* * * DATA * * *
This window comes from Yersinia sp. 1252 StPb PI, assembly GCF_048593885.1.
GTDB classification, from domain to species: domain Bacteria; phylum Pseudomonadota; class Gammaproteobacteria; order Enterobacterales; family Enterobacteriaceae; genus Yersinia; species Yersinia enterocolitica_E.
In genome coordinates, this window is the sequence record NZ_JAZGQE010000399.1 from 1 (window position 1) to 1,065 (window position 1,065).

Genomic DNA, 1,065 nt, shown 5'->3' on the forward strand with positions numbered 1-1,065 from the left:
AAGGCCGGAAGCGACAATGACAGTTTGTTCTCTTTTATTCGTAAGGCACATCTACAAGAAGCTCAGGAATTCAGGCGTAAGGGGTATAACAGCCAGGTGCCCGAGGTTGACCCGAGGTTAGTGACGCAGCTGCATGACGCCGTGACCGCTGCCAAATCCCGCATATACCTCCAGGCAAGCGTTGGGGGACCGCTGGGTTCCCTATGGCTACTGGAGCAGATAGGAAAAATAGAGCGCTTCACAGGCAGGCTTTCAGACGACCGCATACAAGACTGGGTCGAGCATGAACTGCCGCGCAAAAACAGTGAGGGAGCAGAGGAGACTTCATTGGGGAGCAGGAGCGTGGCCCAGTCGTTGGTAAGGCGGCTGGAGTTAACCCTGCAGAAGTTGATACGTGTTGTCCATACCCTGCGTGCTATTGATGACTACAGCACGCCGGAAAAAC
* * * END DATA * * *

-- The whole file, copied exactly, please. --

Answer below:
This window comes from Yersinia sp. 1252 StPb PI, assembly GCF_048593885.1.
GTDB classification, from domain to species: domain Bacteria; phylum Pseudomonadota; class Gammaproteobacteria; order Enterobacterales; family Enterobacteriaceae; genus Yersinia; species Yersinia enterocolitica_E.
In genome coordinates, this window is the sequence record NZ_JAZGQE010000399.1 from 1 (window position 1) to 1,065 (window position 1,065).

Genomic DNA, 1,065 nt, shown 5'->3' on the forward strand with positions numbered 1-1,065 from the left:
AAGGCCGGAAGCGACAATGACAGTTTGTTCTCTTTTATTCGTAAGGCACATCTACAAGAAGCTCAGGAATTCAGGCGTAAGGGGTATAACAGCCAGGTGCCCGAGGTTGACCCGAGGTTAGTGACGCAGCTGCATGACGCCGTGACCGCTGCCAAATCCCGCATATACCTCCAGGCAAGCGTTGGGGGACCGCTGGGTTCCCTATGGCTACTGGAGCAGATAGGAAAAATAGAGCGCTTCACAGGCAGGCTTTCAGACGACCGCATACAAGACTGGGTCGAGCATGAACTGCCGCGCAAAAACAGTGAGGGAGCAGAGGAGACTTCATTGGGGAGCAGGAGCGTGGCCCAGTCGTTGGTAAGGCGGCTGGAGTTAACCCTGCAGAAGTTGATACGTGTTGTCCATACCCTGCGTGCTATTGATGACTACAGCACGCCGGAAAAAC